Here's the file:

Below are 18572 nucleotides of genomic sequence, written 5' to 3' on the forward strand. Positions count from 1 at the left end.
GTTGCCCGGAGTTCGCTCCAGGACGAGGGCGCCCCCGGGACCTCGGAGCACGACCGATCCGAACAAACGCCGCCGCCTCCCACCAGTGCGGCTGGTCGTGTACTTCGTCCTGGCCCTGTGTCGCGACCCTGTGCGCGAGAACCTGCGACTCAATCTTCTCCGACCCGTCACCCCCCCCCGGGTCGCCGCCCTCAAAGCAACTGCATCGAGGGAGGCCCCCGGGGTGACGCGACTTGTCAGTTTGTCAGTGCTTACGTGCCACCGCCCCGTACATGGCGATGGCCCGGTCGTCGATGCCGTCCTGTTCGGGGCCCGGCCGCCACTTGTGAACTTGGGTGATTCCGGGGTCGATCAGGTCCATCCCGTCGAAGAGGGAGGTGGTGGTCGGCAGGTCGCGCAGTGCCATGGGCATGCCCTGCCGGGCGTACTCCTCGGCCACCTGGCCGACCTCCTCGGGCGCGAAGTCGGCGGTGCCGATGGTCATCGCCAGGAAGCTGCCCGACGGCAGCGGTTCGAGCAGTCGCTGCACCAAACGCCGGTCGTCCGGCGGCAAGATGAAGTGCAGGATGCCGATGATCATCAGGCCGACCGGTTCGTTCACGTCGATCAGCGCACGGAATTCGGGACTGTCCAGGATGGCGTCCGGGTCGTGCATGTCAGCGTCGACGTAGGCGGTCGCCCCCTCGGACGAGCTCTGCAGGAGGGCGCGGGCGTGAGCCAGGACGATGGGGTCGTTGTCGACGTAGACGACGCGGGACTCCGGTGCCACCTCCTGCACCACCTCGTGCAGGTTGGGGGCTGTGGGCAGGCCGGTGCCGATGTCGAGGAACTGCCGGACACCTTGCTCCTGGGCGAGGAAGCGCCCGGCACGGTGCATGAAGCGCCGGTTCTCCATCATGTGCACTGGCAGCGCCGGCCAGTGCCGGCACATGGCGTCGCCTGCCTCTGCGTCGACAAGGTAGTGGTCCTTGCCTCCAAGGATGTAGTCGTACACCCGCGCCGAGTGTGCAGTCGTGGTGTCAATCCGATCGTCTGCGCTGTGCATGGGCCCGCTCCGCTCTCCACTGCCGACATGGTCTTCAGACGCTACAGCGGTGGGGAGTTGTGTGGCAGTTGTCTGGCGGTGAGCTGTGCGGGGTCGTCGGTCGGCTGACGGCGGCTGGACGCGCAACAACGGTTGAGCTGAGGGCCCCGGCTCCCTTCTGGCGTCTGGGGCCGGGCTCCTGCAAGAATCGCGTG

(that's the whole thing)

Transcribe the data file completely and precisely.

Below are 18572 nucleotides of genomic sequence, written 5' to 3' on the forward strand. Positions count from 1 at the left end.
GTTGCCCGGAGTTCGCTCCAGGACGAGGGCGCCCCCGGGACCTCGGAGCACGACCGATCCGAACAAACGCCGCCGCCTCCCACCAGTGCGGCTGGTCGTGTACTTCGTCCTGGCCCTGTGTCGCGACCCTGTGCGCGAGAACCTGCGACTCAATCTTCTCCGACCCGTCACCCCCCCCCGGGTCGCCGCCCTCAAAGCAACTGCATCGAGGGAGGCCCCCGGGGTGACGCGACTTGTCAGTTTGTCAGTGCTTACGTGCCACCGCCCCGTACATGGCGATGGCCCGGTCGTCGATGCCGTCCTGTTCGGGGCCCGGCCGCCACTTGTGAACTTGGGTGATTCCGGGGTCGATCAGGTCCATCCCGTCGAAGAGGGAGGTGGTGGTCGGCAGGTCGCGCAGTGCCATGGGCATGCCCTGCCGGGCGTACTCCTCGGCCACCTGGCCGACCTCCTCGGGCGCGAAGTCGGCGGTGCCGATGGTCATCGCCAGGAAGCTGCCCGACGGCAGCGGTTCGAGCAGTCGCTGCACCAAACGCCGGTCGTCCGGCGGCAAGATGAAGTGCAGGATGCCGATGATCATCAGGCCGACCGGTTCGTTCACGTCGATCAGCGCACGGAATTCGGGACTGTCCAGGATGGCGTCCGGGTCGTGCATGTCAGCGTCGACGTAGGCGGTCGCCCCCTCGGACGAGCTCTGCAGGAGGGCGCGGGCGTGAGCCAGGACGATGGGGTCGTTGTCGACGTAGACGACGCGGGACTCCGGTGCCACCTCCTGCACCACCTCGTGCAGGTTGGGGGCTGTGGGCAGGCCGGTGCCGATGTCGAGGAACTGCCGGACACCTTGCTCCTGGGCGAGGAAGCGCCCGGCACGGTGCATGAAGCGCCGGTTCTCCATCATGTGCACTGGCAGCGCCGGCCAGTGCCGGCACATGGCGTCGCCTGCCTCTGCGTCGACAAGGTAGTGGTCCTTGCCTCCAAGGATGTAGTCGTACACCCGCGCCGAGTGTGCAGTCGTGGTGTCAATCCGATCGTCTGCGCTGTGCATGGGCCCGCTCCGCTCTCCACTGCCGACATGGTCTTCAGACGCTACAGCGGTGGGGAGTTGTGTGGCAGTTGTCTGGCGGTGAGCTGTGCGGGGTCGTCGGTCGGCTGACGGCGGCTGGACGCGCAACAACGGTTGAGCTGAGGGCCCCGGCTCCCTTCTGGCGTCTGGGGCCGGGCTCCTGCAAGAATCGCGTG